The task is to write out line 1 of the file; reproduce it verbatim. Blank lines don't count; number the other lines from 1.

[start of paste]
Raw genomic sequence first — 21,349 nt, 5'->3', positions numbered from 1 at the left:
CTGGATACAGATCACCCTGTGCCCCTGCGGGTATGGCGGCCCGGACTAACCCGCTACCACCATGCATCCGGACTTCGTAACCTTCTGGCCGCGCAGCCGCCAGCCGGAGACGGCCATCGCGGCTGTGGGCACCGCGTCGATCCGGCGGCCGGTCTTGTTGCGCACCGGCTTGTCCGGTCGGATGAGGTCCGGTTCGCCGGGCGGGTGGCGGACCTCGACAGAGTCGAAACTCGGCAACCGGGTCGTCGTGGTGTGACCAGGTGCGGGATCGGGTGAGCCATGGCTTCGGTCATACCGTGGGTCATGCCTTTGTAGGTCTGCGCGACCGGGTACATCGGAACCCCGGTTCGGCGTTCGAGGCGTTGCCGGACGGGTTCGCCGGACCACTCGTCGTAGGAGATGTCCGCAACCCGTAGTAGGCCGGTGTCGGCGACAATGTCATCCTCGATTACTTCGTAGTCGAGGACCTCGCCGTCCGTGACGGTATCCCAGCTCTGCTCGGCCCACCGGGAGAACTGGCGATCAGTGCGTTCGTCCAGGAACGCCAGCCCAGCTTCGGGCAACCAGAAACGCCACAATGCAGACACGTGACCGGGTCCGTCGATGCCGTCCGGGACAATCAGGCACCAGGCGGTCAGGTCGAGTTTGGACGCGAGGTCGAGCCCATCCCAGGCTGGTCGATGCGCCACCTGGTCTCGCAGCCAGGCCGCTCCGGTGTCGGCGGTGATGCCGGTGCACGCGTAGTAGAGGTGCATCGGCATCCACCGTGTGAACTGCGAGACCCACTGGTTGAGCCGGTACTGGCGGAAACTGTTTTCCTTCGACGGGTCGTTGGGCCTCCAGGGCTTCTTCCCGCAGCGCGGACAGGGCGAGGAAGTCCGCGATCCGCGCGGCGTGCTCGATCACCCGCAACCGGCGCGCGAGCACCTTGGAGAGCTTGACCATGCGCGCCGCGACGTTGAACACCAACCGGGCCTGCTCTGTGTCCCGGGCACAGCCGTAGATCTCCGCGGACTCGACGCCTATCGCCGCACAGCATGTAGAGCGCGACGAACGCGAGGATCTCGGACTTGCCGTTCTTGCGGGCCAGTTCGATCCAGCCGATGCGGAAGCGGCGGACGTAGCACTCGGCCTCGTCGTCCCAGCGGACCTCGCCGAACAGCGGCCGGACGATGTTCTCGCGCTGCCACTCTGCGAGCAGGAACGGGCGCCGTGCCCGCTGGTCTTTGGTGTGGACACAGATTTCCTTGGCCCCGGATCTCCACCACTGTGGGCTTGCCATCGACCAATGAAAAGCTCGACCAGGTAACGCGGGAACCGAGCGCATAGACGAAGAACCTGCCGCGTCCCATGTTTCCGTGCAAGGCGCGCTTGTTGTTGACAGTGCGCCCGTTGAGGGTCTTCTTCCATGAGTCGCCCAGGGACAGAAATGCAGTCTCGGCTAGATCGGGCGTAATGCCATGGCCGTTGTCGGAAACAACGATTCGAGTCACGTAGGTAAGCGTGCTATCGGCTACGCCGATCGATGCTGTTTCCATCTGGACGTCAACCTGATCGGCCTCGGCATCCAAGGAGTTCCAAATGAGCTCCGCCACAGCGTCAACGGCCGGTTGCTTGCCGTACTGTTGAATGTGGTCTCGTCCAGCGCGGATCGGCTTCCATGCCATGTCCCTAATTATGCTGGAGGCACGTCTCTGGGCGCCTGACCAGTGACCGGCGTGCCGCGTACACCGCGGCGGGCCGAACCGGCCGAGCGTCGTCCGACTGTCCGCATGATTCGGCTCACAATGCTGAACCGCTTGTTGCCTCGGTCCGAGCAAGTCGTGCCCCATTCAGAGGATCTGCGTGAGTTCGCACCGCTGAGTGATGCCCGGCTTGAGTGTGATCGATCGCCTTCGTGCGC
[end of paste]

Raw genomic sequence first — 21,349 nt, 5'->3', positions numbered from 1 at the left: